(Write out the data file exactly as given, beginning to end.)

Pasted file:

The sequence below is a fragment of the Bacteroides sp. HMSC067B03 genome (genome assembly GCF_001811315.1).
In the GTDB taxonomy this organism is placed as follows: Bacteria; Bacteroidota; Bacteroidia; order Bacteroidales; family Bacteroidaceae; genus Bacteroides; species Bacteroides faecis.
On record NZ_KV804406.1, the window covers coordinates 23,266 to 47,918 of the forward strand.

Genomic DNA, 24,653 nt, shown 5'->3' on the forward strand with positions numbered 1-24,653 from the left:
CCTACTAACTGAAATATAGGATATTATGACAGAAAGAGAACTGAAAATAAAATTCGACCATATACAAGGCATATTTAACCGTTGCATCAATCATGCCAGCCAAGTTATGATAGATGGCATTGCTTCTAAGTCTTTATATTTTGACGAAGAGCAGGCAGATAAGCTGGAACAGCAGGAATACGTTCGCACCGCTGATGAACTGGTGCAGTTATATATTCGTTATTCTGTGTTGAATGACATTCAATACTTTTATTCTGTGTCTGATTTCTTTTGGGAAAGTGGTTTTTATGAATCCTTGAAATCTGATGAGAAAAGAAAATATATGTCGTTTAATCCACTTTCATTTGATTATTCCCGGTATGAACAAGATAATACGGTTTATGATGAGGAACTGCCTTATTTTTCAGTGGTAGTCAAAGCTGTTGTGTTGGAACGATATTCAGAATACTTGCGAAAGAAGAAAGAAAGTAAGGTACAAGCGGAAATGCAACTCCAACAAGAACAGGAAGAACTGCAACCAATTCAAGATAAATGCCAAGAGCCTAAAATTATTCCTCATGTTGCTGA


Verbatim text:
The sequence below is a fragment of the Bacteroides sp. HMSC067B03 genome (genome assembly GCF_001811315.1).
In the GTDB taxonomy this organism is placed as follows: Bacteria; Bacteroidota; Bacteroidia; order Bacteroidales; family Bacteroidaceae; genus Bacteroides; species Bacteroides faecis.
On record NZ_KV804406.1, the window covers coordinates 23,266 to 47,918 of the forward strand.

Genomic DNA, 24,653 nt, shown 5'->3' on the forward strand with positions numbered 1-24,653 from the left:
CCTACTAACTGAAATATAGGATATTATGACAGAAAGAGAACTGAAAATAAAATTCGACCATATACAAGGCATATTTAACCGTTGCATCAATCATGCCAGCCAAGTTATGATAGATGGCATTGCTTCTAAGTCTTTATATTTTGACGAAGAGCAGGCAGATAAGCTGGAACAGCAGGAATACGTTCGCACCGCTGATGAACTGGTGCAGTTATATATTCGTTATTCTGTGTTGAATGACATTCAATACTTTTATTCTGTGTCTGATTTCTTTTGGGAAAGTGGTTTTTATGAATCCTTGAAATCTGATGAGAAAAGAAAATATATGTCGTTTAATCCACTTTCATTTGATTATTCCCGGTATGAACAAGATAATACGGTTTATGATGAGGAACTGCCTTATTTTTCAGTGGTAGTCAAAGCTGTTGTGTTGGAACGATATTCAGAATACTTGCGAAAGAAGAAAGAAAGTAAGGTACAAGCGGAAATGCAACTCCAACAAGAACAGGAAGAACTGCAACCAATTCAAGATAAATGCCAAGAGCCTAAAATTATTCCTCATGTTGCTGA